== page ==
Schrödinger’s Suitcase

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My bride Annie and I were wandering the streets of Clontarf, a suburb of Dublin, when we found the suitcase. We had just been married the previous evening at Clontarf Castle. We'd decided to stay an extra day before flying to the Amalfi Coast for our honeymoon proper. So, anyway, we were poking around in old shops, trying to stay out of the rain.
"Nice." I held up the hardside case, thirty by twenty inches, a foot deep, covered in baby-smooth tan leather.
"Put it back, Will," she said. "It looks ancient."
"It looks sturdy," I said. "They knew how to make things in the old days. You know the zipper on my rollerboard is about to bust." I smiled. "Do you want to see my boxers all over the baggage carousel?"
She pretended to shudder. "No one would want to see that."
The grizzled proprietor appeared. "Lovely piece," he said. "We've had it since 1955."
"It's too old," Annie said.
"Sometimes an oldie is a goodie--like me." I opened it up and blew out a few stray pet hairs. "Nice." I glanced at the proprietor. "Er. Not horrible. Especially for such a decrepit piece."
We agreed on the price.
Back at our hotel, I dumped the contents of my rollerboard on the bed. Among the items were some 'authentic' Irish jewelry with dried shamrocks and flowers inside for my grandmother.
We'd also purchased a small stuffed animal, a Cheviot lamb, for our neighbor girl, Hannah. She'd been disappointed we were going to Ireland without her.
Annie helped me repack and we went to dinner.
When we got back to the room after a lot of wine, I stumbled over the new suitcase and then heard a strange noise. "Did you hear something?"
Annie collapsed on the bed. "I just heard you say, 'Did you hear something?'"
"No. Before that." I leaned over the case.
I reached for the latches and opened it.
Inside, a tiny lamb was chomping on some living flowers and shamrocks.
I was so surprised I fell backwards.
"What?" Annie leaned over the edge of the bed. "There's an itty-bitty sheep eating the stuff in your suitcase."
We couldn't make heads or tails of it. At some point, the wine kicked in and we fell asleep.
Our flight to Italy was scheduled to leave at lunchtime. When the alarm went off bright and early, we were both lying on the floor. Middle-aged men were not meant to sleep on the floor. Or drink lots of wine, apparently.
Annie squinted. "My head hurts. Why are we on the floor?" She glanced around. "I'd say we must have had some epic sex, but our clothes are still on... Wait. The little lamb!"
No sign of it. We stared at the closed suitcase. I reached over, and we both held our breath as I opened it.
Inside we saw my clothes, the jewelry for Grandma, and the stuffed lamb for Hannah. Everything looked completely normal.
Annie shook her head. "What the hell was in that wine?"
"I do not know."
We checked into the Naples hotel and arrived in our sunshine-laden room. I threw the doors to our balcony open and strode into the fresh air. Italy was just as glorious as we'd hoped. I stood on our balcony and stared out at the Mediterranean. I breathed in the scent of salty sea air.
Annie joined me. “This is amazing." She turned to me and we kissed in the sunlight.
And then we heard a soft strange noise from the room.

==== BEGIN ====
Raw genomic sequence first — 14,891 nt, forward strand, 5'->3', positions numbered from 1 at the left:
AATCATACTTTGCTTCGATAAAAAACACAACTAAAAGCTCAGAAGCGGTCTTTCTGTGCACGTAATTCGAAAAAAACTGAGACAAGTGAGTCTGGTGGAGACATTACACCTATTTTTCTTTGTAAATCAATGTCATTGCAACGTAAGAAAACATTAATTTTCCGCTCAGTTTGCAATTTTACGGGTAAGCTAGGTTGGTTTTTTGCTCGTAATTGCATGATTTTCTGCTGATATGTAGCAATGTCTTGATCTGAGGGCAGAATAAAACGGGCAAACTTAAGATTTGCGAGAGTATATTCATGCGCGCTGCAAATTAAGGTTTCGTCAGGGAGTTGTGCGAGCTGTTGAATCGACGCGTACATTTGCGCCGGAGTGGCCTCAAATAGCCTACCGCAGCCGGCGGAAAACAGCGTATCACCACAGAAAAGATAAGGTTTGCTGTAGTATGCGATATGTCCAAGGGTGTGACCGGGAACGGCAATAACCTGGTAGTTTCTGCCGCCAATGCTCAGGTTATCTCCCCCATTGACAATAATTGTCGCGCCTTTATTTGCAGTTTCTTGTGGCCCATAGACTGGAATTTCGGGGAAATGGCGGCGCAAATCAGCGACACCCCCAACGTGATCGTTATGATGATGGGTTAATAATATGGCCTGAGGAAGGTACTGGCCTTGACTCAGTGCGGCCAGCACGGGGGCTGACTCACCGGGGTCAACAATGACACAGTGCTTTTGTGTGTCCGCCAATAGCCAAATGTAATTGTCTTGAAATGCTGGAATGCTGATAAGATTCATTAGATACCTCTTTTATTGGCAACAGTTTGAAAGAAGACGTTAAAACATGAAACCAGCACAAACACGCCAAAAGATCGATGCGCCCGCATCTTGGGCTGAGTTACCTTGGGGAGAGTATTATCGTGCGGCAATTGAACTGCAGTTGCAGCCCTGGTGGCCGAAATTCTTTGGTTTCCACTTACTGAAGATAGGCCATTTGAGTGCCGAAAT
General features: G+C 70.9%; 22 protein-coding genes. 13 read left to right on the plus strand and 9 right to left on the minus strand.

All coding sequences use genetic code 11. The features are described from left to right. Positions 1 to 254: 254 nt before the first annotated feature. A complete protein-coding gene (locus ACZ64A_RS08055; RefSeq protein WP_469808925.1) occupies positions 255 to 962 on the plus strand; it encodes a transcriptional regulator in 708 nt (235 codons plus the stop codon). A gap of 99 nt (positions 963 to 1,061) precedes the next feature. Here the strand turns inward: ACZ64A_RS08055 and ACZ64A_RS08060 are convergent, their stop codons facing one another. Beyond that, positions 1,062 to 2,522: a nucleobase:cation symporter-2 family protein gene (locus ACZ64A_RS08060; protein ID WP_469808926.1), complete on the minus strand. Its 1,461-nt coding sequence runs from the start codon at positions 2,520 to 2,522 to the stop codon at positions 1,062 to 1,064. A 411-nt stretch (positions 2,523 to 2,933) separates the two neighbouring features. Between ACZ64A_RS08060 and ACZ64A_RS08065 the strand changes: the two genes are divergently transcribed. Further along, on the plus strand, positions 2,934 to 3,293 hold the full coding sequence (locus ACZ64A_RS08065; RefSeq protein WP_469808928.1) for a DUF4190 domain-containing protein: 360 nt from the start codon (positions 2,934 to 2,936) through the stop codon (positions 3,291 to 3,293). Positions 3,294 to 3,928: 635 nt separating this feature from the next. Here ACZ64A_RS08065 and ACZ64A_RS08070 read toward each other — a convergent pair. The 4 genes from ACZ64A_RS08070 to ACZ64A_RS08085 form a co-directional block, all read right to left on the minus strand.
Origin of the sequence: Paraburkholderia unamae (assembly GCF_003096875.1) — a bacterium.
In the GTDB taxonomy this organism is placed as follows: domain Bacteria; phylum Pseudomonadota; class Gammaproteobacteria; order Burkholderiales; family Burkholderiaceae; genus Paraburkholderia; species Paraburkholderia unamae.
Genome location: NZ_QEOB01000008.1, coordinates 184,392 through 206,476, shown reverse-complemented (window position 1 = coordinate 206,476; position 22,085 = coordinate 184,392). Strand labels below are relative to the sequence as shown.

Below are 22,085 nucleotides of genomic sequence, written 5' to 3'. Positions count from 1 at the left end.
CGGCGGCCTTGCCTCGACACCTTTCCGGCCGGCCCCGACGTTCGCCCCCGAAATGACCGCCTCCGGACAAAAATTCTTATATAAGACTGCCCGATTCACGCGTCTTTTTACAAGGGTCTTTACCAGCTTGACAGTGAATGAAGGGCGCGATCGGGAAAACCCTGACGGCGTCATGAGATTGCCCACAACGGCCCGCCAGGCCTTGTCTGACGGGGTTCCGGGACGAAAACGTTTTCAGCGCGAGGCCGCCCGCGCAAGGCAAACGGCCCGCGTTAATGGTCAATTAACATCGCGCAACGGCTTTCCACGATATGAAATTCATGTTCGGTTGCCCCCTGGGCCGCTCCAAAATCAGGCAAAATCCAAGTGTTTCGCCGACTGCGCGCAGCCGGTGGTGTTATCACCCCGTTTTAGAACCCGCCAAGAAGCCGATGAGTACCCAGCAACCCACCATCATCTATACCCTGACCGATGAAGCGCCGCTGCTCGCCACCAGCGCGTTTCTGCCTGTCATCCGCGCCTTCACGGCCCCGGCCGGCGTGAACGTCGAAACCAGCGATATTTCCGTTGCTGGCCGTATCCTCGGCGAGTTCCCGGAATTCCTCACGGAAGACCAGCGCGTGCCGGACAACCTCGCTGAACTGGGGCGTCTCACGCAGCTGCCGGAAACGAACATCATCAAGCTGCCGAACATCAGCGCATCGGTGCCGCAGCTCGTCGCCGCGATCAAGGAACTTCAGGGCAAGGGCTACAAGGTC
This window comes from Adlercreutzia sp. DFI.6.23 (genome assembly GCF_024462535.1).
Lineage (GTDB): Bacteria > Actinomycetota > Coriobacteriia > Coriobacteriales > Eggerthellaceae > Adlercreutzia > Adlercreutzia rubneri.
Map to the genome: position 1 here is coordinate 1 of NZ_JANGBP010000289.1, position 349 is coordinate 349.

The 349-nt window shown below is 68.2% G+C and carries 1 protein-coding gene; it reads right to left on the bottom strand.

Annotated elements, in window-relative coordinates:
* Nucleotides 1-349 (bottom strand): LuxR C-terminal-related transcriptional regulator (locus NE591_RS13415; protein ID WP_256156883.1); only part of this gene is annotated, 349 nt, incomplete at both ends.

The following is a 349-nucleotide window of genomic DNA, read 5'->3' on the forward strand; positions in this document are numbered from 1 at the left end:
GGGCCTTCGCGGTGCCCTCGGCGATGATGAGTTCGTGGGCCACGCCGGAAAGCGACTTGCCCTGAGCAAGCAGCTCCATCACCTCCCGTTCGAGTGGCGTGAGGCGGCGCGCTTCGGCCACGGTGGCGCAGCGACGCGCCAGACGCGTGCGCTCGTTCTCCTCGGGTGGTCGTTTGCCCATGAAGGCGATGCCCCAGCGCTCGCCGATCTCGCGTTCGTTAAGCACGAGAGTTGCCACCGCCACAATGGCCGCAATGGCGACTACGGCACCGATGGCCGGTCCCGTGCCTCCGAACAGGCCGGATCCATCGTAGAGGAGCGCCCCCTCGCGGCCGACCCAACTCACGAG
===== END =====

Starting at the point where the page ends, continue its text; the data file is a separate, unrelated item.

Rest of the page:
Ba-a-ah. It was coming from the direction of my suitcase.
We ran for my suitcase.
With shaking hands, I opened it up.
Inside the case, a tiny lamb was chomping on some plants. Not only did the lamb seem alive, the plants in grandma’s jewelry seemed alive.
"Could the wine have given us some kind of delayed psychedelic effect?" I asked.
Annie shook her head. "I don't see how."
I reached out and closed the case. Then I opened it again.
Everything was still, seemingly back to normal.
I closed and opened the case again.
The plants were alive again. The lamb baahed again.
We both stared at the lamb as it jumped out of the case and started cavorting about on the floor. It was adorable with its tiny but perfectly proportioned body.
Finally I said, "I don't understand. Do you think that old shop guy was a leprechaun or something?"
Annie broke out into peals of laughter. After she caught her breath, she said, "Seriously? A leprechaun?
"Something weird's going on." I shrugged.
"Maybe call the shop and see where they got it?"
We grabbed our phones.
"What?" the elderly proprietor asked.
"Hello," I said. "I bought a suitcase at your shop yesterday and I was wondering where you got it."
"All sales final," he said.
"There's something weird." I paused. "You're not a leprechaun, are you? There are only two possibilities: yes or no."
“Don't 'cha think I'm a bit tall for a leprechaun?" He sighed. "I'll check the records."
"Found it,” he said. “E. Schrödinger from the Institute for Advanced Studies. Definitely not a leprechaun." He snickered.
"He said it was from some guy named Schrödinger," I said to Annie.
"Maybe it belonged to Erwin Schrödinger. He was some kind of scientist."
"We should name this little lamb Erwin."
"A physicist," she said. "He's famous for a thought experiment. He put a cat in a box and said it was both alive and dead until he opened the box. You don't think he experimented on real cats in your suitcase, do you?"
"I don't know."
Suffice it to say we were very, very careful what we put in the suitcase after that.
Grandma loved her magical Irish jewelry.
And Hannah really loved Erwin, her tiny magical lamb.

About the Author: 
Lesley L. Smith has a Physics Ph.D. and an MFA. Her short fiction has appeared in Analog Science Fiction and Fact and Daily Science Fiction. She has also published several novels, including The Quantum Cop and Quantum Murder and is an active member of the Science Fiction/Fantasy Writers of America.